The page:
According to the National Institute on Deafness and Other Communication Disorders, roughly 11% of U.S. children within ages 3-6 have a communication disorder. They may experience lisping, stuttering, or have a hard time pronouncing words.
Some children outgrow these speech challenges within a few months. While others find that they continue to experience communication disorders into their teenage years. And they often feel self-conscious and usually get teased by people.
However, such teens should not be made to feel like outcasts because nearly 40 million Americans have some type of communication disorder. Below are 5 common speech-language disorders that were beautifully represented in movies.
Stuttering is a fluency disorder characterized by the repetition of sounds, words, and syllables. King George VI of England was one of the most famous people in history who struggled with stuttering. His story was conveyed in “The King’s Speech” movie.
It shows how Albert, the soon-to-be King George VI, worked with a speech therapist, Lionel Logue, and overcame his speech impediment. Albert was the shy, sickly second son of King George V who grew up with a debilitating stutter.
King George VI and his speech therapist had a not-so-smooth relationship with each other. But they were able to prepare the famous speech made by the king on the evening of September 3, 1939, the day Britain declared war on Germany.
Cluttering is another fluency disorder in which the speech is too rapid or jerky and littered with “filler” words such as “like”, “um”, “uh”, and “you know”. It usually makes it difficult for teens to do oral presentations or even answer questions in class.
Rocket Science is a coming-of-age film where the main character, Hal Hefner, has a stutter which hampered his high school experience in suburban New Jersey. He met Ginny, a debate team captain who asked him to join the team despite his stutter.
Although public speaking seemed like a bad idea, he gave in when Ginny continued to pester him. He was a complete failure when it comes to speaking but Ginny believed he could conquer his speech impediment if she drilled him hard enough.
3. Hearing impairment
A hearing disorder may affect how someone articulates words. The Miracle worker is a true story of how a school teacher was able to teach a blind and deaf girl to communicate.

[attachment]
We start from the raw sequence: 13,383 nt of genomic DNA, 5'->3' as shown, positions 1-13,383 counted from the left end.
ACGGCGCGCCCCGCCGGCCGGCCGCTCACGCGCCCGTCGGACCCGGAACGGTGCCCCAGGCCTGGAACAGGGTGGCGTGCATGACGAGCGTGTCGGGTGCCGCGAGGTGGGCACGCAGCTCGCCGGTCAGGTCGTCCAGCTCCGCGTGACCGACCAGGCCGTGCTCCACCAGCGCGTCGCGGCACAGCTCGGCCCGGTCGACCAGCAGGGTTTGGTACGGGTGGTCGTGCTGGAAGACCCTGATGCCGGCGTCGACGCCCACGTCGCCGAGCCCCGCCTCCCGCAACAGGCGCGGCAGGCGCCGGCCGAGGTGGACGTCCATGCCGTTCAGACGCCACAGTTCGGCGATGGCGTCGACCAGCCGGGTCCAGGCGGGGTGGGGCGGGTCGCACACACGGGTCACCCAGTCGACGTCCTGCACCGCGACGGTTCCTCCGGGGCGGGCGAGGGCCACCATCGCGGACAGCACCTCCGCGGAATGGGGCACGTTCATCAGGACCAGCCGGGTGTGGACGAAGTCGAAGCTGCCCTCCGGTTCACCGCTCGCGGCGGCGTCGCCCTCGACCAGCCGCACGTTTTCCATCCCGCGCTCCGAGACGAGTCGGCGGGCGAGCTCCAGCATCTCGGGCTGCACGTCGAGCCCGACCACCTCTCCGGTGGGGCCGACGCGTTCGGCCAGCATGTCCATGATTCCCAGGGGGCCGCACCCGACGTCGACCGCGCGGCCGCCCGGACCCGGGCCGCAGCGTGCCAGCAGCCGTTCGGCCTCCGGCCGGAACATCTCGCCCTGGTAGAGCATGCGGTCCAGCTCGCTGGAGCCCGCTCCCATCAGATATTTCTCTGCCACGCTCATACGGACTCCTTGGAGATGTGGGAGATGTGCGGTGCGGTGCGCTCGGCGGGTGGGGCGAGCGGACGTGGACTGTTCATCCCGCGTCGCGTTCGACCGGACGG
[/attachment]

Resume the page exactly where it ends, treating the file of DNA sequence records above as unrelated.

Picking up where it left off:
Annie Sullivan, a teacher from a school for the blind, was hired by the family to teach young Helen, a blind and deaf girl who was at the risk of being institutionalized. Then, she realized that she had to remove the girl from her parents.
Annie was given two weeks in a small garden house on the family’s property to teach the girl what she needed to know. During that period, Helen learned to eat with a fork, dress herself, and understand the alphabet through touch.
4. Social communication disorder
Social communication disorders aren’t necessarily a problem with language or speech, but rather an inability to communicate and interact effectively. Teens with SCD often have autism or ADHD and they struggle to fit in or be accepted because of poor social and communication skills.
Mozart and The Whale is a sweet romantic movie about two adults with Aspergers who meet at an autism support group. Donald, a math savant, and Isabelle, a savant musician experience a rather difficult relationship due to the emotional dysfunctions that accompany their form of autism.
The movie also illustrates that there’s a clear difference between autistic men and women. Donald works as a taxi driver as he is unable to navigate job interviews due to his shyness. Isabelle performs so much better socially but struggles with issues of mental health.
5. Communication disorders related to a traumatic brain injury (TBI)
A car accident, fall, or sports injury that causes a traumatic brain injury can affect the ability to communicate normally. My Beautiful Broken Brain is a documentary film about a 34-year old woman who suffered a hemorrhagic stroke in 2011.
Lotje Sodderland lost her ability to read, write, and speak coherently. The film shows her experience with the effects of stroke such as dysphasia, apraxia, memory deficits, confusion, sensory perception changes, fatigue, and frustration.
The documentary also follows Lotje’s journey to regaining functioning. A recovery team of speech-language pathologists, psychiatrists, occupational and physical therapists helped her transition from inpatient to outpatient rehabilitation and therapy.
6. Getting Help
Movies and entertainment serve as one of the most influential tools for educating, inspiring and enlightening. The movies above helped to raise awareness of communication disorders and how friends, mentors and trained speech pathologists can help correct these issues.
The National Institute on Deafness and Other Communication Disorders says that nearly 1 in 12 children, ages 3-17, has had a disorder related to voice, speech, or language. So, communication disorders in kids are more common than we think.
Parents, classroom teachers, physicians, nurses, and guidance counselors should keep an eye out for communication problems in children and teens. They should also learn to intervene early and seek help from speech-language pathologists.